Although there is no specific season for mating, Bengal tigers tend to breed between the months of November and April. Hunter and Marshall (79) state that females can give birth when they are 3 or 4-years-old, while males typically take 4 years to mature. Following a gestation period that is 103 days long, a litter comprising between 2 and 5 cubs is produced. The cubs will live with and are completely dependent on their mothers, first for milk in the first 6 to 8 weeks, and then for meat when they are about 18-months-old (Karanth and Nichols 57). At this stage, they can start hunting but will still be mothered for up to 3 years and then they leave to become territorial.

Current Threats

As previously mentioned, the Bengal tiger is presently categorized as endangered, a classification that has been necessitated by threats such as poaching, loss of prey, human-wildlife conflict, and loss of habitat. Mazumdar and Saha (84) contend that although the illegal wildlife trade has been vetoed in India, tigers are still highly valued for aesthetic, medicinal and symbolic purposes. At present, the poaching menace is very concerning and is considered to be the biggest immediate danger to the remaining population of Bengal tigers. Loss of prey is strongly correlated to loss of habitat and poaching, because apart from their ecosystems being destroyed by humans, ungulates such as deer and antelopes are also hunted for their meat, skin and antlers (Clark 52).

As their numbers decline, Bengal tigers find it increasingly difficult to find regular food supplies, compelling them to clash with humans or diversify their food sources; both of these scenarios cause their deaths directly or indirectly. According to Karanth and Nichols (46), the human-wildlife conflict between Bengal tigers and humans is well-documented in India, where villagers and domestic animals are attacked by tigers looking for food or straying out of their natural abodes because of loss of habitat. The consequence is that they are either killed or injured, leading to immediate or delayed death as they are unable to hunt or defend themselves (Jalais 37).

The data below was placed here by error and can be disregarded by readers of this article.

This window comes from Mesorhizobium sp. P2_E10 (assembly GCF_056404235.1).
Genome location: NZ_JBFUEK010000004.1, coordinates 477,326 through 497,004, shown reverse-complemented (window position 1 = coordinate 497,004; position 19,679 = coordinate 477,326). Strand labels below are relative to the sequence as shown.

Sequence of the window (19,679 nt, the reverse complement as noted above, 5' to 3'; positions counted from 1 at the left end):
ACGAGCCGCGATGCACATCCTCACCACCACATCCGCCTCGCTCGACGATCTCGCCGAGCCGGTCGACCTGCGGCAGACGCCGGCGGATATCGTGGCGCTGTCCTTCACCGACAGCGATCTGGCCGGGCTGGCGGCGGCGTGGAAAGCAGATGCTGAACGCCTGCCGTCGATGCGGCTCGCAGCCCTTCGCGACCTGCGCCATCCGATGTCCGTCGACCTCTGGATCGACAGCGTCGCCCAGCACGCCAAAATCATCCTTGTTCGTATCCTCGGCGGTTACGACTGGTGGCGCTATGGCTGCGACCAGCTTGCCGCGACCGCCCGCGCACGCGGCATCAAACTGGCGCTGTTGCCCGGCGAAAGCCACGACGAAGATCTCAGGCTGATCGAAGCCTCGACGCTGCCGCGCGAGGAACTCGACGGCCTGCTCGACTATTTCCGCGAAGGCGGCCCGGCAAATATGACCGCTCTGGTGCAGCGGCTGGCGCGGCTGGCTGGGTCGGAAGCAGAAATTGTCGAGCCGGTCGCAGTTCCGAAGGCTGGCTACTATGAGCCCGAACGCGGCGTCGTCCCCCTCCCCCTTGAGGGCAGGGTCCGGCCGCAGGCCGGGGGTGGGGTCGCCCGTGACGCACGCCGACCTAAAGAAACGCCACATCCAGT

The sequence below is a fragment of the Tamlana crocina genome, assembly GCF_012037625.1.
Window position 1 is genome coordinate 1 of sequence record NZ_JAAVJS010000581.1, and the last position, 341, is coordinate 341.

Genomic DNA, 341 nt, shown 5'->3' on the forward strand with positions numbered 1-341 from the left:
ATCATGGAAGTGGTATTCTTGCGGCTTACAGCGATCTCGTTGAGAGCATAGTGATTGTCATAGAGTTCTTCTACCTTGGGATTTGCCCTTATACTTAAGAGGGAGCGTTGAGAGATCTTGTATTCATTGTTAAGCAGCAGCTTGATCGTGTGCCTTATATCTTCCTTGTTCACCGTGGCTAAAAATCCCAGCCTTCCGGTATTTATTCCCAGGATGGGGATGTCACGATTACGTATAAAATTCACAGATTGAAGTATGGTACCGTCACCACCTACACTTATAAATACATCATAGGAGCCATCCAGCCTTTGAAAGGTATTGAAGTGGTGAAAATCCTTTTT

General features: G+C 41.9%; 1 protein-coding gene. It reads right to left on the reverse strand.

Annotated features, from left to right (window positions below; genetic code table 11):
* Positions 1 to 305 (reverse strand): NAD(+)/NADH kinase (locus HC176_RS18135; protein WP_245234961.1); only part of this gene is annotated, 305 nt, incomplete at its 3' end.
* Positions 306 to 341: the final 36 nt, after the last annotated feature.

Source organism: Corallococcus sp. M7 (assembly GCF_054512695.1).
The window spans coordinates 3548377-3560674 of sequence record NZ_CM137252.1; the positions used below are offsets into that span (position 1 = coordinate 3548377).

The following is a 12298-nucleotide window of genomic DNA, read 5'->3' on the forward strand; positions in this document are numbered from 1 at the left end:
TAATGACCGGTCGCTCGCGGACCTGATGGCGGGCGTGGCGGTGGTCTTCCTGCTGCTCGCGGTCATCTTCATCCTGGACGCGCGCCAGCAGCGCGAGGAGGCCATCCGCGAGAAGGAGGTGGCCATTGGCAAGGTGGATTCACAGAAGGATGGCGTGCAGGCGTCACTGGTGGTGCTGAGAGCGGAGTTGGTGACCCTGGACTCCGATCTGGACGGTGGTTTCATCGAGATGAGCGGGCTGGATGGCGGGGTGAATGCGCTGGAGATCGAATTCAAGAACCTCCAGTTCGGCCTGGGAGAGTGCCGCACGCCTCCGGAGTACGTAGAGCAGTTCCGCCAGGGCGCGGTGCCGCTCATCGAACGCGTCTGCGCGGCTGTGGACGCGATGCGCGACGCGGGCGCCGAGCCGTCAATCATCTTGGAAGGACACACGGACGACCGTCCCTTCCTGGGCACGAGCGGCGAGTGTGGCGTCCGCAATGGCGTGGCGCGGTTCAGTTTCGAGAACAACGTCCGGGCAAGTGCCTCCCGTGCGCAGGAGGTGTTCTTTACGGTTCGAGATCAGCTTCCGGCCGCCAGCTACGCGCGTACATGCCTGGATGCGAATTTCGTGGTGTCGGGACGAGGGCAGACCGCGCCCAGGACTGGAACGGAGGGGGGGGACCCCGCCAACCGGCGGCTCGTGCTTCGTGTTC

Why should the Bengal tiger be conserved?

According to WWF-India (1), like all other tiger subspecies, the Bengal tiger is an apex predator. The mere fact that it sits at the top of the food chain means the Bengal tiger plays a critical role in maintaining ecological balance not only in the ecosystems it inhabits but also all across India. It does this by actively regulating the population of the animals it feeds on, which are mostly ungulates, passively ensuring that equilibrium is upheld between herbivores and vegetative matter. WWF (1) illustrates this point by emphasizing that saving one Bengal tiger equates to conserving about 25,000 acres of biodiverse forests. The existence of a tiger in any habitat can be used as an indicator of the wellbeing of that ecosystem. Consequently, its endangerment means that India’s biodiversity is also under threat and, according to WWF-India (1), the extinction of the Bengal tiger will coincide with the collapse of their respective ecosystems. For instance, the extinction of Mauritian Dodos paralleled an end to the regeneration of a species of the Acacia tree.

What is being done?